Delighted to meet a friend for lunch, I made plans to check out Origami (located in a neatly tucked away part of Jumeirah Beach at a mall I’d never heard of, let alone been to, but have driven past countless times). Said ‘mall’ has a marina and a number of dining outlets (and, as the continual struggle in Dubai goes, not enough covered parking). I found a spot in the paid lot behind the venue and walked somewhat awkwardly through the world’s smallest parking garage™ to the location.
After a sweaty lift ride crammed in with at least ten tourists (where are the stairs, really?), we arrive at Origami, cleverly signed and just outside the elevator. Upon entering the establishment, we are warmly greeted by one of the most uniquely designed restaurants in the city. Equal parts Arabic and sushi bar, I’m not sure if the interior is a match made in heaven, but it certainly catches your attention. Thus, patrons can sit at a traditional table and chairs, the sushi bar itself, or at the low ground tables (which vibe with a more local set up). As adult people, my guest and I choose to sit at a table. For the record, I’m certain the outdoor seating is lovely when the weather is mild enough.
The menu is set up such that there is something for nearly every Japanese/fusion taste. I especially thought the inclusion of cooked dishes was a nice way to include those who were not raw food fans. After a brief explanation, my dining partner and I jumped straight into the ‘new style’ sashimi, ordering both Yellowtail (AED57) and Salmon (AED53). We were not disappointed on either account, although I preferred the subtle truffle flavors of the salmon. Are the prices on point? Personally, I feel both dishes should be around the AED45 mark.
In the category of ‘small dishes,’ next up we were directed to the tuna pizza, AED63 (a similar version to my underwhelming evening at Ramusake). Even though visually appealing, I personally wouldn’t order it again. The base needs to be a bit crispier for this dish to truly shine. My guest spots the Wagyu and foie gras gyoza (AED45), which I would give a pass to, but for the sake of trying everything, decide it’s a good idea to place an order. Personally, I think it’s a bit of a stretch mentioning the Foie in this dish, because it doesn’t add much flavor, and the serving of said ingredient is relatively small in comparison to the dumpling. Furthermore, the construction of the gyoza is a bit problematic, as it almost fell apart on me. Of the courses we try, this is probably the weakest link. Similarly, the Beef Tataki (AED63), made with 8+ Wagyu disappoints slightly as the marbled protein was a bit too chewy for both of us. Despite its beautiful presentation, I’m not sure I would order it again.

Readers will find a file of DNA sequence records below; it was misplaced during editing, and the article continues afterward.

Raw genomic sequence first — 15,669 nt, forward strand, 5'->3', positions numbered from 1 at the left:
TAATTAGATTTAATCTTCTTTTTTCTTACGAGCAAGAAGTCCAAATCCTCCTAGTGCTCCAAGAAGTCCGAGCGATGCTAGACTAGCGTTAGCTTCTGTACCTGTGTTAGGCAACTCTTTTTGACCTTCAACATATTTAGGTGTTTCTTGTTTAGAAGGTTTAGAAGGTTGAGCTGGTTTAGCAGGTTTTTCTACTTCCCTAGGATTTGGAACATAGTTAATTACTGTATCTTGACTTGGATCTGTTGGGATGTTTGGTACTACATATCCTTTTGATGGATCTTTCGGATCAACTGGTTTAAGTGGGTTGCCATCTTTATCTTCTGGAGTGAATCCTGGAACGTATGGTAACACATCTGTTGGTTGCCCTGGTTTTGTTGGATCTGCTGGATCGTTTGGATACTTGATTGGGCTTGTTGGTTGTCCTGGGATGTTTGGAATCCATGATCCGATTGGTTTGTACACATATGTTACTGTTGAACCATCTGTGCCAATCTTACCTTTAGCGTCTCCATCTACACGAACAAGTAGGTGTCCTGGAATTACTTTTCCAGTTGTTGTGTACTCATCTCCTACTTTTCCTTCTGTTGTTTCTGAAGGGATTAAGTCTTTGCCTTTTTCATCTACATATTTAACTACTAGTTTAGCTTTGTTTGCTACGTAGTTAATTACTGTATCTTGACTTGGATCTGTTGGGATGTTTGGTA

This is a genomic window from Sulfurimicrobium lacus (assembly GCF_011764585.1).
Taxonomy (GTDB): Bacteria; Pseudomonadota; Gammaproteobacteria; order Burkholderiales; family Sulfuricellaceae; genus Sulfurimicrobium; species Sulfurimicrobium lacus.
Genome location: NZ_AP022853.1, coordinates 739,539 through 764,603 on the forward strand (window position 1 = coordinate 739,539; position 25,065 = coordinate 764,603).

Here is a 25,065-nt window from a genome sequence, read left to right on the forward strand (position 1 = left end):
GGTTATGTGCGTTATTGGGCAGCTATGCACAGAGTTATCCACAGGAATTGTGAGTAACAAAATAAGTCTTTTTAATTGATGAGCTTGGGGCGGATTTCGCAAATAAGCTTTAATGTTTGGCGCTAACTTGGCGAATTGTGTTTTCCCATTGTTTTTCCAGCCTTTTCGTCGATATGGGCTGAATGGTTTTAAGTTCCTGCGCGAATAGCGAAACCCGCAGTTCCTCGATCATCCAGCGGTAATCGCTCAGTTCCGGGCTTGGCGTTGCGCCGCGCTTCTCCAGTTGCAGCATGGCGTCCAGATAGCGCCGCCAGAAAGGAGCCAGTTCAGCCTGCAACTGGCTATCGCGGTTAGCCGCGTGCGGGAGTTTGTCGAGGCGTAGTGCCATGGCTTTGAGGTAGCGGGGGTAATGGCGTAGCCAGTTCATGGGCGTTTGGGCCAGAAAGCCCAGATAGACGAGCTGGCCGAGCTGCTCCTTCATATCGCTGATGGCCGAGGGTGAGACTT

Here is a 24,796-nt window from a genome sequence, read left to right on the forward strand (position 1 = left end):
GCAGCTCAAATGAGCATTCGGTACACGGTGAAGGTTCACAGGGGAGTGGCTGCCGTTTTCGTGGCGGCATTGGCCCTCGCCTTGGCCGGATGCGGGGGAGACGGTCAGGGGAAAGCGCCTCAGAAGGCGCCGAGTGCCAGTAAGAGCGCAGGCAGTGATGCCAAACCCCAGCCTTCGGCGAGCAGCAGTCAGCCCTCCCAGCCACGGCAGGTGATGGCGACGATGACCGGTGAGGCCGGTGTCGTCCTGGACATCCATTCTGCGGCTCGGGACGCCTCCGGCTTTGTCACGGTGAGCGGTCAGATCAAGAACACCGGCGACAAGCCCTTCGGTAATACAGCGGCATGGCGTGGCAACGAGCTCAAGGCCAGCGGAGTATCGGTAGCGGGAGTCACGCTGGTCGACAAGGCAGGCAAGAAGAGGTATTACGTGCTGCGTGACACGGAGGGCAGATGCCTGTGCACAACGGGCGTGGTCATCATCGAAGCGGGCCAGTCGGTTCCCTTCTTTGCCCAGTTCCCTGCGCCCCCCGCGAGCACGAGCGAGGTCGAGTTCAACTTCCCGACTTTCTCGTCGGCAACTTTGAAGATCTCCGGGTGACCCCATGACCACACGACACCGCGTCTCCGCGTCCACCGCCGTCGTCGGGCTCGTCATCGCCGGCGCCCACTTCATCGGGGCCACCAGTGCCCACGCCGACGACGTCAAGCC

Moving on, who can come to a sushi restaurant without ordering a roll or two? We again, opt for two of the more popular rolls — the Rock Shimp (AED95) and the Origami Signature (AED63). To finish this round, we also order one item from the main courses, the Miso Black Cod Skewer (super reasonable at AED95). The Rock Shrimp delivers on the name and will delight in a crowd favorite (although must be eaten in two separate bites). Unfortunately, I’m not sure I quite see the value in the pricing — nearly 100 dizzles for a roll is a bit of a stretch. Similarly, while the look of the signature roll is unique, the flavors aren’t particularly memorable (to the point that only two days later I’ve already forgotten). Fortunately, the day is saved by a textbook version of Miso Black Cod. Generously portioned, slightly sweet and perfectly tender, this dish is worth stopping in for on its own. Unfortunately, although served with a complimentary side — we go for the house salad — the salad is made entirely of iceberg lettuce and brings down the plating and overall impact of the dish. We give immediate feedback on this choice of produce.
Menus are presented again, and dessert is offered, which we have to turn down — there simply isn’t room left to eat anything further.
Would I go back to Origami? Much like nearby 3 Fils, I think it’s important to support these smaller, local businesses. If you’re looking for a fun atmosphere, excellent plating, and a variety of Asian fusion, I think Origami will tick the boxes, and even provide something for those who don’t enjoy traditional sushi options. While I would seek out a venue that is licensed (Katana, most likely), I think Origami is worth stopping by if you’re in the neighborhood.
Where is your favorite sushi restaurant in Dubai?
A to Za’atar was a guest of Origami Dubai. Opinions are my own, just ask my husband.